Teddington River Festival

Teddington River Festival and Teddington RNLI Lifeboat Station

Benefits of Quitting Smoking

Benefits of Quitting Smoking

If you’re still wondering why you should stop smoking, here are some benefits of quitting cigarettes. Cigarette smoke contains carbon monoxide, which is harmful when it enters the bloodstream in large quantities. This substance prevents oxygen from reaching the heart, and can even lead to suffocation if it’s inhaled in large quantities. After a day of smoking cessation, your body clears itself of this toxins and returns to a normal level of carbon monoxide. It also boosts oxygen levels in the body and lowers the risk of heart attack and lung cancer.

Reduced risk of serious health conditions

Reduced risk of serious health conditions

The number of diseases caused by cigarettes is one of the leading causes of death and disability in the United States. Stopping smoking lowers the risk of developing many diseases, including lung and heart cancer. Many other conditions can also be reduced, including esophageal, bladder, and pancreatic cancers. In addition, smoking can lead to many other conditions, including type 2 diabetes, sexual dysfunction, and certain infections.

Improved appearance

Many people are considering the improved appearance of their skin after quitting smoking. In addition to preventing premature wrinkles, the recovery of the blood circulation increases the amount of oxygen and nutrients delivered to the skin. This in turn boosts the production of skin cells and results in healthier looking skin. Many former smokers report reduction in the appearance of fine lines, wrinkles, and dark spots. One year after quitting, smokers often look several years younger than they actually are. To keep skin looking its best, quit smoking and start a good skincare routine.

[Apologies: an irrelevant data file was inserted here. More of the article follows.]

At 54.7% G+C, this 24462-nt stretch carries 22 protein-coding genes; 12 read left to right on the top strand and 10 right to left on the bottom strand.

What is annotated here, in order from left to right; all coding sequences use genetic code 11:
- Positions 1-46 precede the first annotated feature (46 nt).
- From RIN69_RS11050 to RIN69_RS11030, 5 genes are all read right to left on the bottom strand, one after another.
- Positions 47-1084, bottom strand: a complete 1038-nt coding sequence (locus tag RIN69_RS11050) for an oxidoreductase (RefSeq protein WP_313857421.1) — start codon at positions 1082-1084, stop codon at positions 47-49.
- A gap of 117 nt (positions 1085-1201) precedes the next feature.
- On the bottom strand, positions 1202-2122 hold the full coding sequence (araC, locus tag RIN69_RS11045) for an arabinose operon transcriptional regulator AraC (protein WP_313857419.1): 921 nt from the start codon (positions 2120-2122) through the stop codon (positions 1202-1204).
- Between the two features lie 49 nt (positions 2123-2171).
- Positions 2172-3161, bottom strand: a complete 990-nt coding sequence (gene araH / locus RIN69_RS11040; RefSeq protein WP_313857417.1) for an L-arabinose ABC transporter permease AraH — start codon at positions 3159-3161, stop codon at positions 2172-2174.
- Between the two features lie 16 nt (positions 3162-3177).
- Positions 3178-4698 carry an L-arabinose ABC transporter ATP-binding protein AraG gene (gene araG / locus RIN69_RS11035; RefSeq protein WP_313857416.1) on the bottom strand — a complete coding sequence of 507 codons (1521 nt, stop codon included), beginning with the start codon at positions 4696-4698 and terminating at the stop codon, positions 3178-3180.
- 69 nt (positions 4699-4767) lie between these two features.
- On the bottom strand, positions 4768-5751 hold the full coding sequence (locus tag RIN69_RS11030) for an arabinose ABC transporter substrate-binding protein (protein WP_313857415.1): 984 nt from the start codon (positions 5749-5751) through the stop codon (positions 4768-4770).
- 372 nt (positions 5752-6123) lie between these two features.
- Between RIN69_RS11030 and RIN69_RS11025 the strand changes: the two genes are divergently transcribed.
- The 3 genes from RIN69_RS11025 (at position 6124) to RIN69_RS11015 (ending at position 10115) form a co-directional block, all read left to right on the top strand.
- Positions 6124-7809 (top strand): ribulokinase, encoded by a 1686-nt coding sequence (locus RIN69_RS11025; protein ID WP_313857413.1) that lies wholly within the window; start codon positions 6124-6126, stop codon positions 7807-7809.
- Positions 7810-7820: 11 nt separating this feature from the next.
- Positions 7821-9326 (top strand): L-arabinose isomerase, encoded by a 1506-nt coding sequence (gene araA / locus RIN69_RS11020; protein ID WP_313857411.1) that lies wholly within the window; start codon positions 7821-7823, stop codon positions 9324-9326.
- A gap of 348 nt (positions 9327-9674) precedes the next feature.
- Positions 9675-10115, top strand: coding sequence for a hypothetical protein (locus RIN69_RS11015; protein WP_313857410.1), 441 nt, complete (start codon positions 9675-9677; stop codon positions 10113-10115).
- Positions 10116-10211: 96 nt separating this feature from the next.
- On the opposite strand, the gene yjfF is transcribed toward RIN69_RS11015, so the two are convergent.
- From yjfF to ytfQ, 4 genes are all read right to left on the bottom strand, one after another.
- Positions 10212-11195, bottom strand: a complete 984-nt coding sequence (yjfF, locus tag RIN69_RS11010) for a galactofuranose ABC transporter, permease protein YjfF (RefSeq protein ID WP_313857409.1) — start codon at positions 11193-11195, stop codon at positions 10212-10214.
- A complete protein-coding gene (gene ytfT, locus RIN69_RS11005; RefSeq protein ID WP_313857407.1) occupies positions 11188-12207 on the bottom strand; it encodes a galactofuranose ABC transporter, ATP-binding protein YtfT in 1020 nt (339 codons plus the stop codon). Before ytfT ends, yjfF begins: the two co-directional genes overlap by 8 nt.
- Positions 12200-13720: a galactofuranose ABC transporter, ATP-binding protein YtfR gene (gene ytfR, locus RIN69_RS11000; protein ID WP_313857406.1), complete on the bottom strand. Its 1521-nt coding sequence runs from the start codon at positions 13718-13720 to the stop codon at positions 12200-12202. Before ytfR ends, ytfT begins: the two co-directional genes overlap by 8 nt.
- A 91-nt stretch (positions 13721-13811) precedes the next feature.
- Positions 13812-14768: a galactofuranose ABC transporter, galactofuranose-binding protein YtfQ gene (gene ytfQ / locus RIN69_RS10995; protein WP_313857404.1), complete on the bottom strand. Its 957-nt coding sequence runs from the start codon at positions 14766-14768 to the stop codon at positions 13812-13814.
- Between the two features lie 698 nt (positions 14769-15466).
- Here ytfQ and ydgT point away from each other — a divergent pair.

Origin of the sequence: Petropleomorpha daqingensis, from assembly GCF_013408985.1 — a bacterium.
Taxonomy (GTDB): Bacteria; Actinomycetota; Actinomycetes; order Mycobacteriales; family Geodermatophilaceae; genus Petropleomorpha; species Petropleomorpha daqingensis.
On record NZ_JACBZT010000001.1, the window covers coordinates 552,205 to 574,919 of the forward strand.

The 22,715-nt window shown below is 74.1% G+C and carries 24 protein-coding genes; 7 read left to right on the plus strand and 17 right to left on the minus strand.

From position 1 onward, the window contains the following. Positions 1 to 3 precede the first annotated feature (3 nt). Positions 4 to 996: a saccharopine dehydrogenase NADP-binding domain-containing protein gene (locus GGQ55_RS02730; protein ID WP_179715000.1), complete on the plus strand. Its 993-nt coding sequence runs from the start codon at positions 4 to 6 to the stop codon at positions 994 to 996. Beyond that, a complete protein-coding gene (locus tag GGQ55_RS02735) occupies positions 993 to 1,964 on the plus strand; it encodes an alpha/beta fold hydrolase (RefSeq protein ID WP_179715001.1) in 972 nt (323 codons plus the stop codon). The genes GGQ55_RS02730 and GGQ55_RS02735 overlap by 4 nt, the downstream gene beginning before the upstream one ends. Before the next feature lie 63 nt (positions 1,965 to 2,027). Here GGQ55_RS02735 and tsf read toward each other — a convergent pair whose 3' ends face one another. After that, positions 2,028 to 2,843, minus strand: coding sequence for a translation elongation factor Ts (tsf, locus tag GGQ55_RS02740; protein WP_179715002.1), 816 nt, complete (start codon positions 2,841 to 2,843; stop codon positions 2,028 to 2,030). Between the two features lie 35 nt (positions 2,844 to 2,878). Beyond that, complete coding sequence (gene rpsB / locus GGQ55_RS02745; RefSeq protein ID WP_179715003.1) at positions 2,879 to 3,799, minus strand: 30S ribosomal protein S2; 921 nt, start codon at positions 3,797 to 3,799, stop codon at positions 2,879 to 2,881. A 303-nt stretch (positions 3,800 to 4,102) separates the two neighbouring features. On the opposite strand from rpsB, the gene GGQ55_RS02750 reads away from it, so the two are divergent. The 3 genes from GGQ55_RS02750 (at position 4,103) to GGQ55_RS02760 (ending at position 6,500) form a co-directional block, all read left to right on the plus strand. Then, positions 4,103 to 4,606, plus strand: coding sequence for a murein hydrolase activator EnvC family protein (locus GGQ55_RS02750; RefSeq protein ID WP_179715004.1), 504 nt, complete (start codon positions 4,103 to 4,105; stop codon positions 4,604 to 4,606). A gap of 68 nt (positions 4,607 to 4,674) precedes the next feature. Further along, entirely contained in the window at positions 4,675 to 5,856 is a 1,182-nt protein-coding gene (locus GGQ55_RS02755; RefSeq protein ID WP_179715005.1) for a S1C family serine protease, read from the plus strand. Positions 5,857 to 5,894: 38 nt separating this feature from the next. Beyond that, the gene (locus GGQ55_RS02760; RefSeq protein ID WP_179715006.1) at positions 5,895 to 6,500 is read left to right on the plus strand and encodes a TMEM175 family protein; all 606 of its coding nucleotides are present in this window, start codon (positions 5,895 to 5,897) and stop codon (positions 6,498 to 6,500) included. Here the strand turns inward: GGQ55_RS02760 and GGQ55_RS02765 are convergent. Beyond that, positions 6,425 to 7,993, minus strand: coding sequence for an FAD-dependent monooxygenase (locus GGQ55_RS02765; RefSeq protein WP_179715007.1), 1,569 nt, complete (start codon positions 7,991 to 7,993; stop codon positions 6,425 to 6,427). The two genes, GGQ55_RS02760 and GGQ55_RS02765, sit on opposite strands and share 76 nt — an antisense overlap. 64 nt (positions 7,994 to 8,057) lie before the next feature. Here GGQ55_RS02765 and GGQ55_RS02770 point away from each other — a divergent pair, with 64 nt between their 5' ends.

Reduced risk of lung cancer

A recent study found that there was a significant reduction in the risk of lung cancer when people stopped smoking. It also showed that stopping smoking was associated with reduced risk of death from all causes and of the disease itself. This effect was similar among heavy smokers, light smokers, and patients with earlier and later stages of cancer. The study results will provide important guidelines for physicians and policymakers as they consider how to best treat and prevent lung cancer, click here.

Lower risk of heart disease

The short-term consequences of tobacco use are significant, but the overall risk of death as the first symptom of cardiovascular disease remains relatively low. Men and women who smoke cigarettes have a 1.6 percent risk of death from cardiovascular disease, and the mortality rate for smokers is significantly lower than that of non-smokers. Still, the benefits of stopping smoking cannot be ignored. Many cardiologists are starting to promote tobacco control efforts among their members.

Lower risk of stroke

The results of a new study show that people who quit smoking after having a stroke are less likely to recur afterward. The study population included people who were living independently in their communities. It excluded those living in nursing homes or other living facilities. Researchers studied data from the CDC’s Behavioral Risk Factor Surveillance System. The findings are in line with previous research showing that quitting smoking is linked with reduced risk of stroke.


While the danger of acquiring a blood clot is low for nonsmokers, the risks of developing them increase considerably for smokers. Smoking causes arteries to become harder and narrower, which increases the chances of developing a blood clot. Smokers have a 50 percent increased risk of developing deep vein thrombosis (DVT). Smoking is not the only cause of blood clots – pipes and cigars have the same chemicals that are found in cigarettes.

Benefits of Quitting Smoking
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